Ott Velsberg, Estonia’s fresh-faced, 28-year-old chief data officer, is on a mission put AI into every part of the country’s public services, from healthcare to education and job centres.
“The aim is to make government more proactive and responsive to people’s life-events,” says Velsberg. Instead of citizens having to apply for things like driver’s licences and school places, he envisions a system where public bodies can anticipate and preemptively respond to the needs people have at different stages of their life.
Take enrolling children in school. There is no reason why parents should have to apply for a place for their children, says Velsberg. You can calculate a child’s school needs based on birth data obtained from hospitals. Estonia is due to automated the process by the end of this year, says Velsberg adding that the programme doesn’t even really need AI to run.
But AI comes into play for more complex problems, such as calculating when people are called in to see a doctor. Estonia worked with Microsoft and the World Bank to develop a solution that would scan healthcare records to help doctors decide when patients need to be called in for medical checkups.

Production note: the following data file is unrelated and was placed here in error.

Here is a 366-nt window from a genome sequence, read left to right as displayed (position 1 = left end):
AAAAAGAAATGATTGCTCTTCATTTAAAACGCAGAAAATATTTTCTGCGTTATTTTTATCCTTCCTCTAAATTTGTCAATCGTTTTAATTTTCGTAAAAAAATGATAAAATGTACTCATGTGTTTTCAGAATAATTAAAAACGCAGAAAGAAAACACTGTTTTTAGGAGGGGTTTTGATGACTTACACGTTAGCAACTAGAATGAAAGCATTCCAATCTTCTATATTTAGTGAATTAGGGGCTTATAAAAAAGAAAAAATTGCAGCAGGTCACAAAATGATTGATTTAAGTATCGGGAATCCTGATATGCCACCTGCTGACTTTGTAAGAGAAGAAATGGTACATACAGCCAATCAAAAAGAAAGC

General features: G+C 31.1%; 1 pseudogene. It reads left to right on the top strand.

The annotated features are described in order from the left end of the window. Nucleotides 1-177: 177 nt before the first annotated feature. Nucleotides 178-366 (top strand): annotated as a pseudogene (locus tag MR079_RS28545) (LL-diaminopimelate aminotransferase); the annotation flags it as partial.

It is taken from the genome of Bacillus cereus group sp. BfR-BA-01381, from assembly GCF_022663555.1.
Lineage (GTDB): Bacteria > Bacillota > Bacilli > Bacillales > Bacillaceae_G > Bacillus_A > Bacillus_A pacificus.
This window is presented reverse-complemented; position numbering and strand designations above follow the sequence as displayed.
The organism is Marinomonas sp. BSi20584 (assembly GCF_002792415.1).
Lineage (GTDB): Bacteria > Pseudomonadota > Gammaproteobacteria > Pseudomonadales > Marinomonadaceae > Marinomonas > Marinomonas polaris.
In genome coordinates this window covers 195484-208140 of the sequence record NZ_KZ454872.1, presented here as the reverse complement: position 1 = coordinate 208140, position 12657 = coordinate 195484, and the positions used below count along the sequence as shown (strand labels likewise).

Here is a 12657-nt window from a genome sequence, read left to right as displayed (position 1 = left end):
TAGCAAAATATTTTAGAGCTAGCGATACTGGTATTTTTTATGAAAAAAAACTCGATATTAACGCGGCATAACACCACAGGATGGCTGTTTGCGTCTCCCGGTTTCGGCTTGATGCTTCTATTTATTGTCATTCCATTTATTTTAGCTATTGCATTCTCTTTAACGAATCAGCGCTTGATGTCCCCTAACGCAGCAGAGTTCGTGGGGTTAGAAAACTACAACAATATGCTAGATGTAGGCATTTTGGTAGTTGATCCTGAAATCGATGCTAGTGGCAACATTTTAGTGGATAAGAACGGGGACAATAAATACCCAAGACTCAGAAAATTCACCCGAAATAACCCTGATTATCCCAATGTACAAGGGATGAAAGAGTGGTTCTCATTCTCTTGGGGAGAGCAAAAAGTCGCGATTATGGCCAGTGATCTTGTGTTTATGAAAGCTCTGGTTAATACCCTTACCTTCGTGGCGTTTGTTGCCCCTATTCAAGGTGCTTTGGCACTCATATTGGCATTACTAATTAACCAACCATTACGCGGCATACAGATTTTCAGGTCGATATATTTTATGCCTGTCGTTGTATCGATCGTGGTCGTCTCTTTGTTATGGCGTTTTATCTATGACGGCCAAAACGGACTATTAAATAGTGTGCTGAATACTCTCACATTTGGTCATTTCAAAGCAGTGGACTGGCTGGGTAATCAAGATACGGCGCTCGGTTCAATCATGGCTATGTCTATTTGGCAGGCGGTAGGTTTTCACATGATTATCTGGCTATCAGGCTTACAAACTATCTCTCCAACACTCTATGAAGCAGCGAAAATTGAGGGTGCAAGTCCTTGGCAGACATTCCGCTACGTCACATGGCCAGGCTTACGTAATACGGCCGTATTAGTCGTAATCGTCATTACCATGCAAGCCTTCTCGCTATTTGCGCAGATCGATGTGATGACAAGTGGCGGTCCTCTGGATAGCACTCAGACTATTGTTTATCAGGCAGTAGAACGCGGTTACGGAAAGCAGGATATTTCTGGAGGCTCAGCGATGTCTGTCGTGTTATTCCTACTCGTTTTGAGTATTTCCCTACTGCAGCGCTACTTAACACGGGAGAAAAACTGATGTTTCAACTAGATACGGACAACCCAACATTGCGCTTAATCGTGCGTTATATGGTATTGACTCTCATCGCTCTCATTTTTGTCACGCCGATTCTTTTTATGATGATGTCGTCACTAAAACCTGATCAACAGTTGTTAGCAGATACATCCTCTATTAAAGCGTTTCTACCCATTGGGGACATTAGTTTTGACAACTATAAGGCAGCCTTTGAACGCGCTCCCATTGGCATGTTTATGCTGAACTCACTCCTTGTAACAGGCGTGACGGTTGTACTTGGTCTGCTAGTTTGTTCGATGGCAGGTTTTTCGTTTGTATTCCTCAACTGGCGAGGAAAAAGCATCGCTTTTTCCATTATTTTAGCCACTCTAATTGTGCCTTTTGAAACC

“For example, a patient with a disability and also suffering from heart disease may need to visit the doctor much more frequently, maybe every month, while someone with just diabetes and no other problems needs to be seen every six months,” explains Velsberg. The AI helps doctors manage their patient lists and time more effectively.
Another, slightly less developed plan is to create personalised, sports advice for teens, which would take into account puberty and recommend an exercise regime suited to their particular developmental stage.
I ask Velsberg whether he thinks teenagers would take advice from a government-run AI bot. He admits he isn’t sure.